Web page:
The closest analogy, perhaps, is hearing “Wherefort art thou Romeo?” Instead of: “Why are you Romeo?”

It isn’t just a stereotype that Japanese people are polite — in fact, the Japanese language is defined by politeness. To illustrate this, I created a scale that represents ‘fanciness’: The Fanciness Scale. …


American cafes do this weird thing where they shout your name when your drink is ready.

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Photo by Brent Gorwin on Unsplash

American cafes do this weird thing where they shout your name when your drink is ready. Isn’t this especially awkward in a country as diverse as this one, where there exists a variation of tongue-twisting, exotic sounds put together in combinations unheard of? Living here, I’ve been having a fun time imagining the sheer discomfort and silent, cringey apologies spilling about in the life of a barista.

If you have as odd a name as I do, you’ll understand why one day I had had enough. By this, I mean that I changed my name. No, I didn’t change it permanently or go through a legal process or anything — I simply decided to turn into a Chloe upon my coffee shop visits in future. I really didn’t believe a name could get any more plain and inconspicuous than a Chloe. …


In Japan, there’s this simmering tension between rice people and bread people.

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Photo by Luigi Pozzoli on Unsplash

It’s just how it is: City people smirk at country people and dog people shake their heads at cat people. In Japan, there’s this simmering tension between rice people and bread people. Bread people would look down on rice people — being attached to rice was indicative of a petty struggle against the inevitable trend of Westernization. Then again, rice people would sneer at bread people in contempt; how they completely ignored their true cultural origin, the very DNA that have been passed down by our rice-growing ancestors sweating underneath the shade of straw hats.

I used to be a bread person. I guess it was mainly because of my family’s breakfast rules. Rice was for schooldays, toast was for weekends. Well, it was less concrete rules than they were tradition. No one questioned it. …


With seclusion comes bliss, I suppose.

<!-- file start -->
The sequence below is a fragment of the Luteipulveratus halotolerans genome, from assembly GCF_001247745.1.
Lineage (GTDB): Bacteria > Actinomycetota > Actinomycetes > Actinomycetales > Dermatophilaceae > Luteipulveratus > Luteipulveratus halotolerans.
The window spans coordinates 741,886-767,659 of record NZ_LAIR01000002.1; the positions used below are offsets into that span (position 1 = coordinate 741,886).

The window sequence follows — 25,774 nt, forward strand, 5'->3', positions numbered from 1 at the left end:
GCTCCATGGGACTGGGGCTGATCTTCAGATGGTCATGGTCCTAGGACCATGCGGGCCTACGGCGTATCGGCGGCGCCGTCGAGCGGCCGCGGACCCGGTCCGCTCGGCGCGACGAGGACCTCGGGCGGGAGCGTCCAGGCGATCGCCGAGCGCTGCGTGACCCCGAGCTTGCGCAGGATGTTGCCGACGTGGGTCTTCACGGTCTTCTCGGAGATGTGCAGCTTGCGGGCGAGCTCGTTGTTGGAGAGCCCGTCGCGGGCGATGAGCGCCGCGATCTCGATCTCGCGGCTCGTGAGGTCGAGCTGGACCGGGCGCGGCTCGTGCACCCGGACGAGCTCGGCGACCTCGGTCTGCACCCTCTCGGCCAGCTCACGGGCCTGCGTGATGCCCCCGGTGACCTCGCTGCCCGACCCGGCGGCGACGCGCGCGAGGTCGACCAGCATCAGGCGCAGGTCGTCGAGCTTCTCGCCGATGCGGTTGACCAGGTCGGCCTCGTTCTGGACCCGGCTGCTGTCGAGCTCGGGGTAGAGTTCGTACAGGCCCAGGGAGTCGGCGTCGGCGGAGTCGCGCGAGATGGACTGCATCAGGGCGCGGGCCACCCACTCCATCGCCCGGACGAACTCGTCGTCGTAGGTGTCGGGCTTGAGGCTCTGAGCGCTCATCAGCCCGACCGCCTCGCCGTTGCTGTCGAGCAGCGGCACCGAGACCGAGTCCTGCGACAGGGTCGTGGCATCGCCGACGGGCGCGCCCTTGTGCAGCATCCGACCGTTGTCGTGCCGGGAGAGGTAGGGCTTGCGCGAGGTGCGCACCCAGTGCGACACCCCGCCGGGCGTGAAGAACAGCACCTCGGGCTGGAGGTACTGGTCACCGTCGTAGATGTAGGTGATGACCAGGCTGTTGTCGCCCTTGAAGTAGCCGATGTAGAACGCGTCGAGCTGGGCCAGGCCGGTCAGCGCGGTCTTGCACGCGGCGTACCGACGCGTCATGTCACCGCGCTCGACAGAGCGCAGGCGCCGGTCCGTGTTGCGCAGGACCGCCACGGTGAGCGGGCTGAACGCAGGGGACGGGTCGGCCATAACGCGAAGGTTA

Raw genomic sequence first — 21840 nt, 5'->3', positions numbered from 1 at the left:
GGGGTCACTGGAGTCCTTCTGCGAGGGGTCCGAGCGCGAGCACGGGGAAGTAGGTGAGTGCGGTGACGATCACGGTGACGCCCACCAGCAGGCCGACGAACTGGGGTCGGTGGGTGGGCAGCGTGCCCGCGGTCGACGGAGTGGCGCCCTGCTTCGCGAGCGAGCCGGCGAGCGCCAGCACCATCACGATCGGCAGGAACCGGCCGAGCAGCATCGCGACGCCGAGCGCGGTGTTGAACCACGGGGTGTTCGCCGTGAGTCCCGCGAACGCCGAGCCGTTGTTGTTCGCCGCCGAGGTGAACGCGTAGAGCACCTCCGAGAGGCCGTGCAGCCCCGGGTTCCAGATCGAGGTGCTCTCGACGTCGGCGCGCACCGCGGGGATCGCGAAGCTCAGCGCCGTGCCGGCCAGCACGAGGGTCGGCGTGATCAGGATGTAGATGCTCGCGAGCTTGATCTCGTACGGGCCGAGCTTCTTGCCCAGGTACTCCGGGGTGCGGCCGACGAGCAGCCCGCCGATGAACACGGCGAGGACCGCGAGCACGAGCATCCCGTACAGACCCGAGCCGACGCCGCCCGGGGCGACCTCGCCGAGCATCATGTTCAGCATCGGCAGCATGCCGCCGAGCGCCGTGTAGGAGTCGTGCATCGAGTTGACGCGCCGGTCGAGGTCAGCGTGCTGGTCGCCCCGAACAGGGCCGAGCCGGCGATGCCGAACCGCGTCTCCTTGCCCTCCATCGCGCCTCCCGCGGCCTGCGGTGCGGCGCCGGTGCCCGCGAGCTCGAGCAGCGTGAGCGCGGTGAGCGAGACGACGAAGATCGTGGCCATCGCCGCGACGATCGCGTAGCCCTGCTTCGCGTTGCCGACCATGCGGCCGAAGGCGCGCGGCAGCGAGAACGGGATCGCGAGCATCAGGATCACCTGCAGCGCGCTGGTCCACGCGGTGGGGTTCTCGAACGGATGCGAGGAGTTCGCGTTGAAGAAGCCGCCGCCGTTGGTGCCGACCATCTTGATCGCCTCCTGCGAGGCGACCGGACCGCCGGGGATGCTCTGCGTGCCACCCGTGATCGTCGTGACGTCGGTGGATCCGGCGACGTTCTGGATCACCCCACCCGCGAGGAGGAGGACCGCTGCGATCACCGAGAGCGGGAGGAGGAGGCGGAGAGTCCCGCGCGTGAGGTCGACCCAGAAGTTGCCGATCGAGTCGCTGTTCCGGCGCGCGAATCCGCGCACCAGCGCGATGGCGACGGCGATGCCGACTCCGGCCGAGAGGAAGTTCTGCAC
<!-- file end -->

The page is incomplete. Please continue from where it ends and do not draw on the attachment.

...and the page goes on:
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Photo by Zach Taiji on Unsplash

Drive six hours north of Tokyo, and you’ll be pleasantly surprised to find a city sitting in a little dip of the mountains.

Yamagata is, simply put, cozy: small enough that you can’t feel overwhelmed, but big enough that it’s easy to forget there is a bigger world beyond the mountains.

Yamagata can be beautiful. On the sunny days, the sun hits the side of the mountains, making them look healthier than ever, and on the cloudy days, balls of cotton fall over the mountain tops, producing a pallet of dark green and light gray that’s nothing short of mystical. Every day, the city is in a specific mood, and I suppose this is what keeps it interesting. …


We’ve come to treat it like it’ s money.

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Photo by Daniil Kuželev on Unsplash

The other day, I fell half in love with a waiter. I was just a random girl going out for lunch with friends, and he was just a random waiter. And yet, he looked at me when he was taking my orders, and not in the flirty, creepy way, either — he was just looking at me. He was just looking at me. …


Stop telling me I look cute without it.

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Photo by ian dooley on Unsplash

Mr. Y was a major jokester at the table. He was a little above my father’s age, which put him around his late fifties. He was the source of the most ridiculous, albeit somewhat poignant stories from his past, featuring two failed marriages and a current wife who now refused to let him into the house.

“You know what’s the most important thing to do while you’re in college?” He pointed a fork at me one night, wriggling his eye-brows in faux-seriousness.

“What?” I asked him, all innocent and bright-eyed. It was how my dad would have expected me to appear in front of respectable businessmen he worked with. …

About

Lyon N.

On Twitter @LyonN_musings